Conclusions: NETs activate PBMCs of HCs and GPA patients. Our findings give supportive evidence that NETosis plays a role in the pathogenesis of GPA.
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July 2017

Environmental factor and inflammation-driven alteration of the total peripheral T-cell compartment in granulomatosis with polyangiitis.

J Autoimmun 2017 03 28;78:79-91. Epub 2016 Dec 28.

Department of Rheumatology & Vasculitis Center UKSH, University of Lübeck, Ratzeburger Allee 160, 23538 Lübeck, Germany. Electronic address:

Autoimmune diseases are initiated by a combination of predisposing genetic and environmental factors resulting in self-perpetuating chronic inflammation and tissue damage. Autoantibody production and an imbalance of effector and regulatory T-cells are hallmarks of autoimmune dysregulation. While expansion of circulating effector memory T-cells is linked to disease pathogenesis and progression, the causes driving alterations of the peripheral T-cell compartment have remained poorly understood so far. In granulomatosis with polyangiitis (GPA), a prototypical autoimmune disorder of unknown aetiology, we performed for the first time a combined approach using phenotyping, transcriptome and functional analyses of T-cell populations to evaluate triggers of memory T-cell expansion. In more detail, we found increased percentages of circulating CD4+CD28-, CD8+CD28- and CD4+CD161+ single-positive and CD4+CD8+ double-positive T-cells in GPA. Transcriptomic profiling of sorted T-cell populations showed major differences between GPA and healthy controls reflecting antigen- (bacteria, viruses, fungi) and cytokine-driven impact on T-cell populations in GPA. Concomitant cytomegalovirus (CMV) and Epstein-Barr virus (EBV) - positivity was associated with a significant increase in the percentage of CD28- T-cells in GPA-patients compared to sole CMV- or EBV-positivity or CMV- and EBV-negativity. T-cells specific for other viruses (influenza A virus, metapneumovirus, respiratory syncytial virus) and the autoantigen proteinase 3 (PR3) were infrequently detected in GPA. Antigen-specific T-cells were not specifically enriched in any of the T-cell subsets. Altogether, on a genetic and cellular basis, here we show that alterations of the peripheral T-cell compartment are driven by inflammation and various environmental factors including concomitant CMV and EBV infection. Our study provides novel insights into mechanisms driving autoimmune disease and on potential therapeutic targets.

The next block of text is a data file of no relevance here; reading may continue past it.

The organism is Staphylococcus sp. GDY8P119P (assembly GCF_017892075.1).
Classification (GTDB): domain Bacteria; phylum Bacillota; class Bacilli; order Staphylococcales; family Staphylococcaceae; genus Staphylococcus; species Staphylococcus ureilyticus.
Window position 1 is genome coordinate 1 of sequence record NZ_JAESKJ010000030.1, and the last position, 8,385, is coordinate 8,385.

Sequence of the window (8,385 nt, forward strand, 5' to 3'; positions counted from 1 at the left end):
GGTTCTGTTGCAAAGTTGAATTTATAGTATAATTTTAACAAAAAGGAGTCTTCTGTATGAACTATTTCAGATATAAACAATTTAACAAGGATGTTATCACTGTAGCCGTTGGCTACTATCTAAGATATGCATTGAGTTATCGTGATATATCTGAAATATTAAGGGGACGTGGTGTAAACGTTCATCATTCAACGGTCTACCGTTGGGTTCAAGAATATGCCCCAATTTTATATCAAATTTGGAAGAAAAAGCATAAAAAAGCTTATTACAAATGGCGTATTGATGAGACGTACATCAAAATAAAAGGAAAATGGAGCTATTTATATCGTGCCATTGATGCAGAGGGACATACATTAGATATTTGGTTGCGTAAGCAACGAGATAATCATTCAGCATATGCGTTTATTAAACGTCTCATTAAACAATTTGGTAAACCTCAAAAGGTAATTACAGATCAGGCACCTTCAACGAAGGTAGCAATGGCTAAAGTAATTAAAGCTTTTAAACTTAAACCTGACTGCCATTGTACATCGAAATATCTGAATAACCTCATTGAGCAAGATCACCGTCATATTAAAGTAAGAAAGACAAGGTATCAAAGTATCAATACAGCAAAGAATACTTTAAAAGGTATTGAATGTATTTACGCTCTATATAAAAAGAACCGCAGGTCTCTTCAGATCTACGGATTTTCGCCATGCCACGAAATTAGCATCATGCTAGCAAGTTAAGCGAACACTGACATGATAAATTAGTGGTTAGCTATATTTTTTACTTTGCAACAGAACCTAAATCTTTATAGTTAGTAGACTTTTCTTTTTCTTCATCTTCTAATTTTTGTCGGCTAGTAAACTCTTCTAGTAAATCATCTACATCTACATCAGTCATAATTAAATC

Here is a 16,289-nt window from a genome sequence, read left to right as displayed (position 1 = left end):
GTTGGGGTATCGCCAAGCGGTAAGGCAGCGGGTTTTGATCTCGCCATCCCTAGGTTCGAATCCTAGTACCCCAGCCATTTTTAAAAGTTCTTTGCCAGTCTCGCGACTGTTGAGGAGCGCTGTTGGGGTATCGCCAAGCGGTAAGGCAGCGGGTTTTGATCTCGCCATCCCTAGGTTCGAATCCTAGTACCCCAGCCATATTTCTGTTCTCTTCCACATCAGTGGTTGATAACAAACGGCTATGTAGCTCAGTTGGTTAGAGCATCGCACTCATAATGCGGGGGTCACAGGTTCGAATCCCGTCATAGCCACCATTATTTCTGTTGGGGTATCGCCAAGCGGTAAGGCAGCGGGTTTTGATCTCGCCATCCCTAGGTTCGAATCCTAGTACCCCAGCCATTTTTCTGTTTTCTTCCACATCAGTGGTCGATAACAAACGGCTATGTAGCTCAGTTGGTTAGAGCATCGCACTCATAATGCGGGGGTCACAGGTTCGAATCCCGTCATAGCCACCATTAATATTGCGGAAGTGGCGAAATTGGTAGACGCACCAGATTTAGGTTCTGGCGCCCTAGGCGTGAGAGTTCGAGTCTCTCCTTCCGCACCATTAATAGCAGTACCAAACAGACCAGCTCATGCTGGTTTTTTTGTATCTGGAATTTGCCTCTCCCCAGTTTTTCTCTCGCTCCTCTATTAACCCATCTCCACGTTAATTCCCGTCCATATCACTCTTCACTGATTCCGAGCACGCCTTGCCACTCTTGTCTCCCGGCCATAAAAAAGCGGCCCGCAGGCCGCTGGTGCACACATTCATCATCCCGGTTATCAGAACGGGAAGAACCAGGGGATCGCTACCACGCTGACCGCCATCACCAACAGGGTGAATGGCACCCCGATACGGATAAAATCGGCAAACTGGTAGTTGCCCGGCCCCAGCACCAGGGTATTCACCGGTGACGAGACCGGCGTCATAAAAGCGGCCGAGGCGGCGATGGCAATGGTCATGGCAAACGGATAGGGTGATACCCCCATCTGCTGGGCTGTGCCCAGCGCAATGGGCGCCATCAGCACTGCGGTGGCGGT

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http://dx.doi.org/10.1016/j.jaut.2016.12.004DOI Listing
March 2017

Serum immunoglobulin G4 in giant cell arteritis and polymyalgia rheumatica.

Clin Exp Rheumatol 2017 Mar-Apr;35 Suppl 103(1):94-97. Epub 2016 Dec 2.

Department of Rheumatology and Immunology, Klinikum Bad Bramstedt, Bad Bramstedt; and Rheumazentrum Schleswig-Holstein Mitte, Neumünster, Germany.

Objectives: To date, no specific serum marker for giant cell arteritis and polymyalgia rheumatica has been established in routine practice. Therefore, the aim of this study was to examine whether immunoglobulin G4 serum concentrations could be a potential biomarker for the differentiation of both diseases.